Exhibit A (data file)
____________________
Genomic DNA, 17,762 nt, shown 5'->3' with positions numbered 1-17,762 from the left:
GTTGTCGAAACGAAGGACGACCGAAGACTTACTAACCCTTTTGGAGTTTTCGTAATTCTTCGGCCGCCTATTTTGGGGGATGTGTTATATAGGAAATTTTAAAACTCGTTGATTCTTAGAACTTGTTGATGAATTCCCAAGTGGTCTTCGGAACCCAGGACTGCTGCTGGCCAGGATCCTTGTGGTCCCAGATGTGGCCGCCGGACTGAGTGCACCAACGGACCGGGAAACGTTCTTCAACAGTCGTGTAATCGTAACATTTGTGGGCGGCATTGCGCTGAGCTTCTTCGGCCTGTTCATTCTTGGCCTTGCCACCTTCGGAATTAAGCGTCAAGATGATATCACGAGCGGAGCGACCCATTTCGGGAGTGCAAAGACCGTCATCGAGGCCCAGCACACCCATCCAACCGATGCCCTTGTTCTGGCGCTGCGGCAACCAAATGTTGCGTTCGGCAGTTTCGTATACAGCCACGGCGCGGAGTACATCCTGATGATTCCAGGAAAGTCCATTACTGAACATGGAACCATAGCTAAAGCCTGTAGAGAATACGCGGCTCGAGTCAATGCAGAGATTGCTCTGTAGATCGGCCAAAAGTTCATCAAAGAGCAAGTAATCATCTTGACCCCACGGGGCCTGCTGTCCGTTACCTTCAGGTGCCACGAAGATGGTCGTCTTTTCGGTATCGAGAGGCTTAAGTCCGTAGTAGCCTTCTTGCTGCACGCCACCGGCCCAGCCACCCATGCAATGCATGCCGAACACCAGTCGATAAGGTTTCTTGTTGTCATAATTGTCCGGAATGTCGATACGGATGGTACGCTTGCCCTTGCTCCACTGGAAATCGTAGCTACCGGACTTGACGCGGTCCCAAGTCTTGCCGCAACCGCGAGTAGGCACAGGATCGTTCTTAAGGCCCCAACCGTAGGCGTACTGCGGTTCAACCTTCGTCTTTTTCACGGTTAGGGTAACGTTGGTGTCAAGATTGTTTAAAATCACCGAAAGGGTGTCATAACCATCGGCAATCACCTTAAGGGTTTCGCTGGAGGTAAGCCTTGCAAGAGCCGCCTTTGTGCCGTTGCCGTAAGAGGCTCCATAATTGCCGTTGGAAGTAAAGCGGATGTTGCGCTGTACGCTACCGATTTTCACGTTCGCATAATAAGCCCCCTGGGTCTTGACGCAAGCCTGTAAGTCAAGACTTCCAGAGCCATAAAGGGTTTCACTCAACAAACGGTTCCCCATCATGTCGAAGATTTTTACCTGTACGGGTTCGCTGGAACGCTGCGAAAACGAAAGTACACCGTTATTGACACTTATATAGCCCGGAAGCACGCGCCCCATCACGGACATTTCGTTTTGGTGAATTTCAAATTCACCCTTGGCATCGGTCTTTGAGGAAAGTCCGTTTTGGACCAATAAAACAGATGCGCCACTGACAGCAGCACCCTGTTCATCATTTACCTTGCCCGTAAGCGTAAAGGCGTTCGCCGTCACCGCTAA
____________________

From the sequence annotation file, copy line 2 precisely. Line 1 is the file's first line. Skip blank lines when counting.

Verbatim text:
GTTGTCGAAACGAAGGACGACCGAAGACTTACTAACCCTTTTGGAGTTTTCGTAATTCTTCGGCCGCCTATTTTGGGGGATGTGTTATATAGGAAATTTTAAAACTCGTTGATTCTTAGAACTTGTTGATGAATTCCCAAGTGGTCTTCGGAACCCAGGACTGCTGCTGGCCAGGATCCTTGTGGTCCCAGATGTGGCCGCCGGACTGAGTGCACCAACGGACCGGGAAACGTTCTTCAACAGTCGTGTAATCGTAACATTTGTGGGCGGCATTGCGCTGAGCTTCTTCGGCCTGTTCATTCTTGGCCTTGCCACCTTCGGAATTAAGCGTCAAGATGATATCACGAGCGGAGCGACCCATTTCGGGAGTGCAAAGACCGTCATCGAGGCCCAGCACACCCATCCAACCGATGCCCTTGTTCTGGCGCTGCGGCAACCAAATGTTGCGTTCGGCAGTTTCGTATACAGCCACGGCGCGGAGTACATCCTGATGATTCCAGGAAAGTCCATTACTGAACATGGAACCATAGCTAAAGCCTGTAGAGAATACGCGGCTCGAGTCAATGCAGAGATTGCTCTGTAGATCGGCCAAAAGTTCATCAAAGAGCAAGTAATCATCTTGACCCCACGGGGCCTGCTGTCCGTTACCTTCAGGTGCCACGAAGATGGTCGTCTTTTCGGTATCGAGAGGCTTAAGTCCGTAGTAGCCTTCTTGCTGCACGCCACCGGCCCAGCCACCCATGCAATGCATGCCGAACACCAGTCGATAAGGTTTCTTGTTGTCATAATTGTCCGGAATGTCGATACGGATGGTACGCTTGCCCTTGCTCCACTGGAAATCGTAGCTACCGGACTTGACGCGGTCCCAAGTCTTGCCGCAACCGCGAGTAGGCACAGGATCGTTCTTAAGGCCCCAACCGTAGGCGTACTGCGGTTCAACCTTCGTCTTTTTCACGGTTAGGGTAACGTTGGTGTCAAGATTGTTTAAAATCACCGAAAGGGTGTCATAACCATCGGCAATCACCTTAAGGGTTTCGCTGGAGGTAAGCCTTGCAAGAGCCGCCTTTGTGCCGTTGCCGTAAGAGGCTCCATAATTGCCGTTGGAAGTAAAGCGGATGTTGCGCTGTACGCTACCGATTTTCACGTTCGCATAATAAGCCCCCTGGGTCTTGACGCAAGCCTGTAAGTCAAGACTTCCAGAGCCATAAAGGGTTTCACTCAACAAACGGTTCCCCATCATGTCGAAGATTTTTACCTGTACGGGTTCGCTGGAACGCTGCGAAAACGAAAGTACACCGTTATTGACACTTATATAGCCCGGAAGCACGCGCCCCATCACGGACATTTCGTTTTGGTGAATTTCAAATTCACCCTTGGCATCGGTCTTTGAGGAAAGTCCGTTTTGGACCAATAAAACAGATGCGCCACTGACAGCAGCACCCTGTTCATCATTTACCTTGCCCGTAAGCGTAAAGGCGTTCGCCGTCACCGCTAA